“If I wanted to hear your opinions, I would turn on TLC and watch reruns of My 600 lb Life…”
“We’re not so different, you and I – I used to love videogames. I loved videogames, and then I lost my virginity…”
“I know you’re getting senile with your age, but WCW is dead. And coincidentally, dead is the average age of your fans…”
He has no shame for his victims, which range from the common fan to his opponents, to AEW brass, or to living legends such as DDP or Bret Hart. When his mouth opens, it’s AEW magic hour. It’s no surprise that MJF segments rate near the top of what All Elite Wrestling delivers. At 24, this prodigy is one of the most proven draws in all professional wrestling. Say what you want about how he carries himself or what he has to say, but when he talks, we listen.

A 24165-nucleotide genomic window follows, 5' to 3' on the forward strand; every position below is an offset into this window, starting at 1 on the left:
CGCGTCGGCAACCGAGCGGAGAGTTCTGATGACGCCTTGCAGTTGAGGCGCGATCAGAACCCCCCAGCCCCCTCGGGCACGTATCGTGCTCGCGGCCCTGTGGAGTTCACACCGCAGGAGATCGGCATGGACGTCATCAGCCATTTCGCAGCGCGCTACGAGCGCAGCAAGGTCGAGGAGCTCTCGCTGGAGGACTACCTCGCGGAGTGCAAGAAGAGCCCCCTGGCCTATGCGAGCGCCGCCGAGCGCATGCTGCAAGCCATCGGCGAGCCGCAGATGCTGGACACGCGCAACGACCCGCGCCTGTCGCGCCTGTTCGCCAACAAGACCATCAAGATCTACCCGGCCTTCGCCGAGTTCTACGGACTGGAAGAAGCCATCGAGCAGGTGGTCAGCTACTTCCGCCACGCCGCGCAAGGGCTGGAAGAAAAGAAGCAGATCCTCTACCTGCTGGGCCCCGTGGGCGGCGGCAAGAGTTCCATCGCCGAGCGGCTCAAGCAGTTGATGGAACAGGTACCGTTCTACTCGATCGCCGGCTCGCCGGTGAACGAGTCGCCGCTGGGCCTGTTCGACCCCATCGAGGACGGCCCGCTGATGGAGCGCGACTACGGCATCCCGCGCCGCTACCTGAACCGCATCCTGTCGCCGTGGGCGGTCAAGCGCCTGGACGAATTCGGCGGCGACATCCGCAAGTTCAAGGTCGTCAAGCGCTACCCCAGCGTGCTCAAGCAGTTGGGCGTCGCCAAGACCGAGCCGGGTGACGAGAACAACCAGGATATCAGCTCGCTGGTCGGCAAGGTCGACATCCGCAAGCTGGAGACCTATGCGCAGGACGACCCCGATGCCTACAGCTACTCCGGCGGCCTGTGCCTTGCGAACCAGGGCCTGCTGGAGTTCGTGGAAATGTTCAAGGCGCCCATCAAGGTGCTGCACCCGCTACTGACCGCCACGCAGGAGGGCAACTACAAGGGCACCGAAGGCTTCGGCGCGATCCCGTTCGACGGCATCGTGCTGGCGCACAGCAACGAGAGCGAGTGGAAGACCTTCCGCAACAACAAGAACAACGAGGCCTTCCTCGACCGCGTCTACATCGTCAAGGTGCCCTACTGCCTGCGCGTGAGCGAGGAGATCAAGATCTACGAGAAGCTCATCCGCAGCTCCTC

Sure, most boo or hate tweet. That’s success all its own. In recent memory, who can you recall who has pulled those very real reactions out of fans so consistently? It just doesn’t happen anymore. It’s a lost art faded by technology, dirt sheets, social media, and fan access. Not for Max though.
In the ring, he’s top notch. He can tell a story with the best of them, aided by his larger-than-life personality and knack for old school wrestling psychology. It would be easy enough for his in-ring work to become lost behind his persona, but it doesn’t. He goes. HARD. What AEW has done with him, and the strategy in how he’s booked, is that a little goes a long way. Old school, once again. When he walks through the tunnel in his trunks, we know it’s special. Whether it’s he and Jungle Boy creating memories that will last a lifetime or he and Mox with the title on the line, when MJF wrestles, it’s important. It matters.